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Explorer ,
Jul 11, 2020

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Dear Digital Dog....

 

Your incorrect on this...

 

Screen Shot 2020-07-11 at 4.42.26 PM.png

Files above are shown in the previous Camera Raw version.

 

But thanks for replying.

-David

 

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Adobe Community Professional ,
Jul 11, 2020

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No sir, you are not correct in thinking that 'baking in' data into a raw is the same as a sidecar file/ACR database. It isn't. Again, you've NEVER been able to bake in any data into your proprietary raws. You were able to 'bake' that into a Camera Raw Database which is now gone. Now you have one option (well actually two):

1. Stick with sidecar files with proprietary raw. 

2. "Bake" the sidecar data directly into a DNG. 

What you cannot do, what you could never do is bake the same data INTO a proprietary raw. Sidecar files were explained above; read about them. 

Your actual question was: How do I bake my changed settings back into the CR2 file like have done for so may years before?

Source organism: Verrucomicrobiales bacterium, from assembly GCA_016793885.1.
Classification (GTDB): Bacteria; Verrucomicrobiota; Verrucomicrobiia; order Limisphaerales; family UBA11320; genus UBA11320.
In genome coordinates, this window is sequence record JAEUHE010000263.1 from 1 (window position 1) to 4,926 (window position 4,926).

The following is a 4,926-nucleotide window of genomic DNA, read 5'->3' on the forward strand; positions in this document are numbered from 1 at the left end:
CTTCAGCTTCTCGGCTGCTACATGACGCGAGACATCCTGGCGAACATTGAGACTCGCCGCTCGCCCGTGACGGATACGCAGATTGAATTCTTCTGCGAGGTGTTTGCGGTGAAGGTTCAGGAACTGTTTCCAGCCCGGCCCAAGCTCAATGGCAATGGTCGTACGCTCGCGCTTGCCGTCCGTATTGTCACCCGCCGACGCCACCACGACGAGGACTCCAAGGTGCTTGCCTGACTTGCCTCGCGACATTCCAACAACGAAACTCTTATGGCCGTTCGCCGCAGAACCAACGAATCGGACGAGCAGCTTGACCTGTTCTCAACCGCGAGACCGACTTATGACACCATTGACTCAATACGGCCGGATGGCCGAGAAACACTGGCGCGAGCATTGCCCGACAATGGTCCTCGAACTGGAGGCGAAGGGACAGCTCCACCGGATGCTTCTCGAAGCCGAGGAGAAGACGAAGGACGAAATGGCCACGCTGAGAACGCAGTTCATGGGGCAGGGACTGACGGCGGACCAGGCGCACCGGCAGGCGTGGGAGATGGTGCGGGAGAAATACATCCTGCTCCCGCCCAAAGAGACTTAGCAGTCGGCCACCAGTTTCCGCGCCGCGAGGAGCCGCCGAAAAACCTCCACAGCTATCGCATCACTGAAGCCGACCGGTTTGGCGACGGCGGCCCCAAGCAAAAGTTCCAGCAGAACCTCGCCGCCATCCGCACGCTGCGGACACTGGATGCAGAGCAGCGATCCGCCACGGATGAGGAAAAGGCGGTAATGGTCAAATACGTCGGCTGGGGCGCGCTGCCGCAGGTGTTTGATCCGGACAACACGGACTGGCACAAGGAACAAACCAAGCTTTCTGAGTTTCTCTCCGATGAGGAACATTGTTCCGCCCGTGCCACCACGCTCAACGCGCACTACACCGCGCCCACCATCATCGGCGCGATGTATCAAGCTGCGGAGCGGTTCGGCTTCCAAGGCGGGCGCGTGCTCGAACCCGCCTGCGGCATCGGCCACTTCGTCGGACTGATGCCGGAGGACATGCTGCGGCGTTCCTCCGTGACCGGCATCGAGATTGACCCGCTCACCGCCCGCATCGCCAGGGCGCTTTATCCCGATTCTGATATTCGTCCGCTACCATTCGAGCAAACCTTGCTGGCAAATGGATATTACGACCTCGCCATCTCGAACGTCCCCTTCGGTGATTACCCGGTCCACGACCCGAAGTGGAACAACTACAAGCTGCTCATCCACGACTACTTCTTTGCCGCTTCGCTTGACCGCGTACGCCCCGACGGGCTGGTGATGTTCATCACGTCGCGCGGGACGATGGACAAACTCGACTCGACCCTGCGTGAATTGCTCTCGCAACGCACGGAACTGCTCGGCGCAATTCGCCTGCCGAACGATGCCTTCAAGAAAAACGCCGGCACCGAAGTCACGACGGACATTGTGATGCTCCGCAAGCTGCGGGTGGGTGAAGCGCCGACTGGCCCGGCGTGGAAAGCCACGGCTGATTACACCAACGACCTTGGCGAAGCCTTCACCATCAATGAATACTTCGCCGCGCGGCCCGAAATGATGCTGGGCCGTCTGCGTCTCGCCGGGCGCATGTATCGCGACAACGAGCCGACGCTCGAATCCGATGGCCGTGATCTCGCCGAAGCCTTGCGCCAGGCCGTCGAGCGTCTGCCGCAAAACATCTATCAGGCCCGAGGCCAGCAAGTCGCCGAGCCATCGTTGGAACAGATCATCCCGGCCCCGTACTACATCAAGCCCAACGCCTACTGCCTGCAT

The question could have been, "How do I bake my changes back into the ACR database" and the answer would have been: You no longer can because the ACR database is no more. 

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Explorer ,
Jul 11, 2020

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And yet the data above proves my point....

 

And note these image have moved from machine to machine with no extra need for a XMP sidecar file.

Obviously you missing something here.

Screen Shot 2020-07-11 at 7.14.58 PM.png

Files from 2011

 

-David

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Adobe Community Professional ,
Jul 11, 2020

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Sir, you cannot, nor have you ever been able to bake settings into a proprietary raw. And the data above proves my point and below:

https://helpx.adobe.com/camera-raw/using/introduction-camera-raw.html

When you adjust a camera raw image, the original camera raw data is preserved. Adjustments are stored as metadata in an accompanying sidecar file, in a database, or in the file itself (in the case of DNG format).